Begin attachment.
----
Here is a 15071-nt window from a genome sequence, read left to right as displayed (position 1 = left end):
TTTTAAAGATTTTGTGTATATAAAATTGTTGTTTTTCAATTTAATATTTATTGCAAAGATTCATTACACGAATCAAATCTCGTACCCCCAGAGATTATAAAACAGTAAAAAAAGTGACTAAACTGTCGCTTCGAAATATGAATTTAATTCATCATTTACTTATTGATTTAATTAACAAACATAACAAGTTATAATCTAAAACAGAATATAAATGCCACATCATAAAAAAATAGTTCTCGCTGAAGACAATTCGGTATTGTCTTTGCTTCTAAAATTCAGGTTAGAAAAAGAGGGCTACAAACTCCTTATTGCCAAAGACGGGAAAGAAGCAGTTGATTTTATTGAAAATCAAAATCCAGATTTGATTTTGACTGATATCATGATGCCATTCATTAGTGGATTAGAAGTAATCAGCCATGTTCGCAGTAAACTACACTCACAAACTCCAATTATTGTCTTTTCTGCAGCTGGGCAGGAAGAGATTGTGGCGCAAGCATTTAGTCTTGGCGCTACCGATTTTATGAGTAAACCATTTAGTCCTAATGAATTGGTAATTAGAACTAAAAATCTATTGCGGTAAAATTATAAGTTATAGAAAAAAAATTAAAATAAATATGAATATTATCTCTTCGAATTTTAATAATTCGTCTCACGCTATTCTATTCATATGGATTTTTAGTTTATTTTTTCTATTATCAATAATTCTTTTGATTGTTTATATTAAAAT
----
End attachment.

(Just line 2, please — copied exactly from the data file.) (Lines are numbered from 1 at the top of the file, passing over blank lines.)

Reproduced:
TTTTAAAGATTTTGTGTATATAAAATTGTTGTTTTTCAATTTAATATTTATTGCAAAGATTCATTACACGAATCAAATCTCGTACCCCCAGAGATTATAAAACAGTAAAAAAAGTGACTAAACTGTCGCTTCGAAATATGAATTTAATTCATCATTTACTTATTGATTTAATTAACAAACATAACAAGTTATAATCTAAAACAGAATATAAATGCCACATCATAAAAAAATAGTTCTCGCTGAAGACAATTCGGTATTGTCTTTGCTTCTAAAATTCAGGTTAGAAAAAGAGGGCTACAAACTCCTTATTGCCAAAGACGGGAAAGAAGCAGTTGATTTTATTGAAAATCAAAATCCAGATTTGATTTTGACTGATATCATGATGCCATTCATTAGTGGATTAGAAGTAATCAGCCATGTTCGCAGTAAACTACACTCACAAACTCCAATTATTGTCTTTTCTGCAGCTGGGCAGGAAGAGATTGTGGCGCAAGCATTTAGTCTTGGCGCTACCGATTTTATGAGTAAACCATTTAGTCCTAATGAATTGGTAATTAGAACTAAAAATCTATTGCGGTAAAATTATAAGTTATAGAAAAAAAATTAAAATAAATATGAATATTATCTCTTCGAATTTTAATAATTCGTCTCACGCTATTCTATTCATATGGATTTTTAGTTTATTTTTTCTATTATCAATAATTCTTTTGATTGTTTATATTAAAAT